On Tuesday, the National Labor Relations Board ruled that teaching assistants and graduate students at private universities are employees. Though this doesn’t mean that teaching assistants and graduate students at public universities are employees, teaching assistants and graduate students at public universities may have recourse under Nebraska law to be paid wages.
Neb. Rev. Stat. 48-1203 allows student-learners enrolled in “a bona fide vocational training program” to be paid 75 percent of the state’s minimum wage. This wage rate would be $6.75 per hour. The problem with this language is that “bona fide vocational training program” and “student-learners” are not defined under the Nebraska Wage and Hour Act. The ambiguity could work to the advantage of teaching assistants and graduate students at public universities in Nebraska. Generally, wage and hour are interpreted to cover as many people as possible. Additionally, the fact that the federal government states that graduate students and teaching assistants are employees could be persuasive.
Wage and hour issues like pay for teaching assistants and the use of unpaid internships are not the only wage and hour issue facing young people. Nebraska’s minimum-wage hike has raised some other issues relevant to younger workers.
Neb. Rev. Stat 48-1203.01 allows for a 90-day training rate that is 75 percent of the federal minimum wage, or $5.44 per hour. That training period can be extended for 90 days upon approval of the Nebraska Department of Labor if the on-the-job training requires obtaining “technical, personal or other skills” necessary for employment. While the $5.44 rate appears to require approval for the second 90-day period, it is not clear that such approval is needed for the first 90-day period.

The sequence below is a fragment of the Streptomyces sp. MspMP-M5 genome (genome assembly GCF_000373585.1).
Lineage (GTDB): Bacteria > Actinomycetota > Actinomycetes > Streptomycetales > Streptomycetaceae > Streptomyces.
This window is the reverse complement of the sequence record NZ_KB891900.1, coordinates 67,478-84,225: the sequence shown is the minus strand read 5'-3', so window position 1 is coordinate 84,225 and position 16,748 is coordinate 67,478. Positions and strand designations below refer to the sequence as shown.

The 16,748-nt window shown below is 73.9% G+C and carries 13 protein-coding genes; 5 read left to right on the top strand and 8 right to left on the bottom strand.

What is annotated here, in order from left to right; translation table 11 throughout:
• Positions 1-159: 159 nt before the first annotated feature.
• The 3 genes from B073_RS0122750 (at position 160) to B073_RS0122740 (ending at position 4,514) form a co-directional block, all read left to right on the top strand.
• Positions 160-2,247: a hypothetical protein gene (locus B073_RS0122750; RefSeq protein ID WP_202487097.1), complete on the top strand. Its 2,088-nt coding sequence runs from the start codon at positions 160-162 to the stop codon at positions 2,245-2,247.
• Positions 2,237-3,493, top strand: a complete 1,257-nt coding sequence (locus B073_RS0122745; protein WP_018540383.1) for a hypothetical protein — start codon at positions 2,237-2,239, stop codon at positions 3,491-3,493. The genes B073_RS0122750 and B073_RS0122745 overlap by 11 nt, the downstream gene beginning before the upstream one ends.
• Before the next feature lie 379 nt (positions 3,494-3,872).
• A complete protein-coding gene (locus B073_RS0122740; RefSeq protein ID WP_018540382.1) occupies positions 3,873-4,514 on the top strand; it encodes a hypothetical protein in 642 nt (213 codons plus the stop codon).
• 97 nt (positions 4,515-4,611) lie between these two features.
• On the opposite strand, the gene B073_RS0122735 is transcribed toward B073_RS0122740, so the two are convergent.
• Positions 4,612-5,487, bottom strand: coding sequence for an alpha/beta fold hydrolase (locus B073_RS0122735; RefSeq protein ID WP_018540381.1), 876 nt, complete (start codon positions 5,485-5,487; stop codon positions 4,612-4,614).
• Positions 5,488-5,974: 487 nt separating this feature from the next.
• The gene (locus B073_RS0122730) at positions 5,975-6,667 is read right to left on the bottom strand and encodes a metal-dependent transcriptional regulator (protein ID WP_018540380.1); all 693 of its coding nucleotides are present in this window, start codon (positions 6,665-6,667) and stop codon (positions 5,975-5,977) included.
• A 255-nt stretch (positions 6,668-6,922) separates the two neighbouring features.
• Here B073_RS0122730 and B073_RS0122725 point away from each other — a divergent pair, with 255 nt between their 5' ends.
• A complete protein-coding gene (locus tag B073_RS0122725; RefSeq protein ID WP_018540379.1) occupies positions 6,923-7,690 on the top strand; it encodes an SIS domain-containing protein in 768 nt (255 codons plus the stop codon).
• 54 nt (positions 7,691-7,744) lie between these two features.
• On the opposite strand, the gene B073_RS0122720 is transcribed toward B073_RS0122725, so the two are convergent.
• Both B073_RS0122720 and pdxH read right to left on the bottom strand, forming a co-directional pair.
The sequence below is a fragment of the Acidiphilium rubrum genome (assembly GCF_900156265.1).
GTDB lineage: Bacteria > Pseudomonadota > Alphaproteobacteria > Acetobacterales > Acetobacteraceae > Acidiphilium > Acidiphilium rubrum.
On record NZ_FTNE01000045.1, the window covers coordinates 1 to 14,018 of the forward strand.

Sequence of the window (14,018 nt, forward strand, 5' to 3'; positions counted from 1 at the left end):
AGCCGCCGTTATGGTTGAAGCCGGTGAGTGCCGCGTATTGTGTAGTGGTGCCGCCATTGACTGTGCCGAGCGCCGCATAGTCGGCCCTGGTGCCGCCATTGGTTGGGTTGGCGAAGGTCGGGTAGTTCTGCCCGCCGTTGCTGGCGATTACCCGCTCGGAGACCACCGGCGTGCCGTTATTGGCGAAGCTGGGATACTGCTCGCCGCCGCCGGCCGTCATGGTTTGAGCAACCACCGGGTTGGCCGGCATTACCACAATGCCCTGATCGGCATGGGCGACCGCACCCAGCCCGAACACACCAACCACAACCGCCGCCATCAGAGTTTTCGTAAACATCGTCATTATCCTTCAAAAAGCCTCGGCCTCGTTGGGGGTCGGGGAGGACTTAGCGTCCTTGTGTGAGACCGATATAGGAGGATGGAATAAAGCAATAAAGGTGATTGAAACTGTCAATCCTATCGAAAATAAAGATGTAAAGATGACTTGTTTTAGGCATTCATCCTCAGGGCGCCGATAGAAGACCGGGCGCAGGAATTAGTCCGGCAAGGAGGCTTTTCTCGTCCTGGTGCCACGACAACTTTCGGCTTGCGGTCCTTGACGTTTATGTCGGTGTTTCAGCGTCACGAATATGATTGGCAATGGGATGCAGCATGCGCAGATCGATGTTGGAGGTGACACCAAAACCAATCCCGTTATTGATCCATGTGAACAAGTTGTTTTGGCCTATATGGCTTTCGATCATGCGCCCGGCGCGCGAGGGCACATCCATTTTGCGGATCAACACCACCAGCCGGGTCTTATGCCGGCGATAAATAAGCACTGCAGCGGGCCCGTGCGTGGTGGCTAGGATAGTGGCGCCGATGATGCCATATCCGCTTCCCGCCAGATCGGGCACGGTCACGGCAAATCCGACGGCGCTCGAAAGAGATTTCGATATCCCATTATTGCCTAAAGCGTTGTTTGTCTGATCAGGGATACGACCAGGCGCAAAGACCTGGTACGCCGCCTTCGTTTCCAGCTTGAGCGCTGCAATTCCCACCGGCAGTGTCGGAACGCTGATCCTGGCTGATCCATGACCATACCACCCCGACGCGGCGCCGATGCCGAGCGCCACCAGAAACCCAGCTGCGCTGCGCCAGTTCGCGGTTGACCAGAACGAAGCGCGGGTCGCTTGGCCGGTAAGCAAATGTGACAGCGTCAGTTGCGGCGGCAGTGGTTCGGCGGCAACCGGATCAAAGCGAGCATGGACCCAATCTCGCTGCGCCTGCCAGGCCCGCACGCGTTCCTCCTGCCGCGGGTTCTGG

Additionally, Nebraska did not raise its tipped minimum wage of $2.13 per hour when it raised the minimum wage. An effort to raise the tipped minimum failed in 2015. Under Nebraska law, tipped employees, like servers, are supposed to be paid the state minimum-wage rate, though this does not always happen. The practice of tipping has been criticized as being based on practices under slavery and for encouraging sexual harassment of servers. However, payment through tips is still allowed. Fortunately, servers in Nebraska are entitled to be paid $9 per hour rather than the $7.25 federal minimum wage.
Nebraska also allows certain disabled workers to be paid less than the minimum wage. This is similar to the federal law that was criticized by former Iowa Senator Tom Harkin recently in a speech at the Democratic National Convention.
After thinking about Nebraska’s laws regarding youth and training subminimum wages, I have a few conclusions. First of all, the vocational training minimum wage may be another route for interns to be compensated. Second, though the Nebraska legislature appears to be against expanding Nebraska’s minimum-wage law, cities can implement their own minimum-wage laws. For example, Seattle passed a $15 per hour minimum-wage law. While Lincoln isn’t Seattle, Lincoln city councilwoman Leirion Gaylor Baird appeared in commercials supporting the ballot initiative that raised Nebraska’s statewide minimum wage to $9 per hour, so perhaps a Lincoln municipal ordinance addressing unpaid internships would be politically realistic.